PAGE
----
Art Basel Miami Beach is back for its 21st edition in what appears to be a not as sunny South Beach this year. Apart from the weather, which is actually fine (relative to rest of the country), the mega fair presents 277 galleries from 33 countries and a seemingly infinite amount of events and fairs orbiting the city — from NADA to Untitled to Scope. Two decades on and the fair’s Miami Beach edition has unofficially become the key week within art and design calendars to showcase both the best the creative world has to offer, as well as a gathering point for brand activations, micro influencers seeking to escape the cold and all the debauchery in between.
Housed at the Miami Beach Convention Center, the 2023 edition will be mapped out across seven sections. The main area, Galleries, consists of modern and contemporary galleries with an emphasis on 20th century masterpieces to rising figures, while Meridians showcases large-scale sculptures and installations curated by Magalí Arriola. Nova is centered around more recent artworks created within the last few years and Positions is specially dedicated to solo presentations. Survey and Kabinett focuses on more art-historical presentations, while Magazines spotlights some of premier art publications around the world.
“With new participants from Mexico to Poland and Egypt, and a program both within and beyond the fair like we have never done before,” said the fair’s director Vincenzo de Bellis in a past statement, “there is an injection of freshness to the fair, and a vigor of experience which we look forward to playing out in full.”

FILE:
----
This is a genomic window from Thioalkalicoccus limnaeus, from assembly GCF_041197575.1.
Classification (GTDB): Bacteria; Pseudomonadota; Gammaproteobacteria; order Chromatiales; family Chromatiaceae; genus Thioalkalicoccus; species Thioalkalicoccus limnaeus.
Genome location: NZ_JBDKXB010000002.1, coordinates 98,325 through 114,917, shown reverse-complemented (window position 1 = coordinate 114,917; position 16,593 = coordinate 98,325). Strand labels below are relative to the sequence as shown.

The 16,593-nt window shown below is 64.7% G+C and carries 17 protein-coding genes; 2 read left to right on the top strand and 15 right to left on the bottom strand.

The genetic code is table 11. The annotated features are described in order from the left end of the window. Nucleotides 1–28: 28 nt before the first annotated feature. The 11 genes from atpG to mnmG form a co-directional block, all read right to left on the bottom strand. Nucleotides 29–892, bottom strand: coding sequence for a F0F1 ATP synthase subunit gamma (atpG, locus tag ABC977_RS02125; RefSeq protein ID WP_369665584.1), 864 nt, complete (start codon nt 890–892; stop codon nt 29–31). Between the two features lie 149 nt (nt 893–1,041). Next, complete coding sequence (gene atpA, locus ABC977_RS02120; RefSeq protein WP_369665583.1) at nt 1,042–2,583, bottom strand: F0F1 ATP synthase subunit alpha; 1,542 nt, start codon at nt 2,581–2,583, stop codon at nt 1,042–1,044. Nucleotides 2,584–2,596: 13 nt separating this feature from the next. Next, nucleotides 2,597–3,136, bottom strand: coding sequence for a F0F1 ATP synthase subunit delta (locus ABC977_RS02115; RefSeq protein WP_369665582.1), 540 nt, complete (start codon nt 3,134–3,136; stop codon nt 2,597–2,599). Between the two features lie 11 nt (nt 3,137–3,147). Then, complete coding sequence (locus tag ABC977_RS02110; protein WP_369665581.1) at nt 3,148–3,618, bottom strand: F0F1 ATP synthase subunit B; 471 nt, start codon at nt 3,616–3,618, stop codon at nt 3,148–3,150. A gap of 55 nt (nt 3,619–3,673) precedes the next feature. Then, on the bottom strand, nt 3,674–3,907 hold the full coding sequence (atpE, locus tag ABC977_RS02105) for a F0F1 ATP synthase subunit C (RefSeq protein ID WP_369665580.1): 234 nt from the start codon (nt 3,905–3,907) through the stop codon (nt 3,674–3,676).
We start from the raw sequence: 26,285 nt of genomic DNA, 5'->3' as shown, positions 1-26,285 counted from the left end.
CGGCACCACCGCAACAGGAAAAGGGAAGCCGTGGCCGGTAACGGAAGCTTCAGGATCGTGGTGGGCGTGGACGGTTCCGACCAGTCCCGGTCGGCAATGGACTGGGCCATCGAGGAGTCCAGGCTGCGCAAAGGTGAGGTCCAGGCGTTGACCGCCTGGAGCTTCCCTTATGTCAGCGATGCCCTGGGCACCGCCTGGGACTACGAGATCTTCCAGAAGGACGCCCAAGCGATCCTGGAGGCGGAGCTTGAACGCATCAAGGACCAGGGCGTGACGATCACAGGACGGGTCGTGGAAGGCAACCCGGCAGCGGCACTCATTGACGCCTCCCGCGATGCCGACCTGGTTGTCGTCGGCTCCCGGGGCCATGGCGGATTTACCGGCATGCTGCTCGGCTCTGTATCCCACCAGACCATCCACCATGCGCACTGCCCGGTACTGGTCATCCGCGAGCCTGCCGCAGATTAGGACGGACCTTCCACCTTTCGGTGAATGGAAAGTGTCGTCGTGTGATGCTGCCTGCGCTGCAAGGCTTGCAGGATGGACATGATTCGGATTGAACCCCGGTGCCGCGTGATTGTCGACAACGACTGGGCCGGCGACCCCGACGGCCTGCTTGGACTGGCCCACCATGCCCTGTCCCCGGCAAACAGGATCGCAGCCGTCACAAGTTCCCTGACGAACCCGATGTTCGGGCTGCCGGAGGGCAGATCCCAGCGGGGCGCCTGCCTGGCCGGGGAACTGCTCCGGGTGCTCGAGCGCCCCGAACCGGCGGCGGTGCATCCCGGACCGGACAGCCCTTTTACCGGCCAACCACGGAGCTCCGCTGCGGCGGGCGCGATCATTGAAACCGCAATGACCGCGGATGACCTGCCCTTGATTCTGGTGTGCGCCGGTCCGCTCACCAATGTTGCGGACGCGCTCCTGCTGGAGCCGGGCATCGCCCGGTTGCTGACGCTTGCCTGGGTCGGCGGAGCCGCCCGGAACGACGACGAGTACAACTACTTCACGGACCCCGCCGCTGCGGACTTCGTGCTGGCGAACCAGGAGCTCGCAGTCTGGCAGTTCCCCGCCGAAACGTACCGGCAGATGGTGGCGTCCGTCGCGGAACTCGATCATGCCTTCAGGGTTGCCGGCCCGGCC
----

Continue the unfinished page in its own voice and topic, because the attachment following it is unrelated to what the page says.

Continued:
What would South Beach and Art Basel be without its virality — from Maurizio Cattelan’s banana sculpture to MSCHF’s ATM leaderboard last year. While tucked away in the Collectors Lounge, BMW worked with LA artist Alex Israel on a participatory installation that invites audience members to put all their memories on full display through a number of LED screens surrounding the German automakers new i5 vehicle. The way it works: people download the REMEMBR app that utilizes AI to create a reel of your entire camera roll — which is designed to block out all the explicit images that may be floating around the many thousands of images on your phone for an experience that will surely be memorable and filled with anxiety all at once.
Outside of the fair, there of course is too many art installations and parties to count, including HOOP, a new sculpture made by Australian artist, CJ Hendry in collaboration with the City of Miami. Located in the Wynwood District, the 20 foot blue structure features 34 hoops reminiscent of chandeliers. In conjunction to the piece, Hendry unveiled a series of six drawings, each limited to an edition of 600, with one piece containing a golden ticket to claim a giant drawing for anyone who can make all 34 baskets in a row on video and a $1m USD cash prize.
Whether you want to put all your embarrassing photos on display or try your luck at winning some serious cash, there is plenty to see and experience for this year’s fair. Check out Hypeart’s must-see booths for the 21st edition of Art Basel Miami Beach, which officially opens to the public tomorrow, December 8 to 10.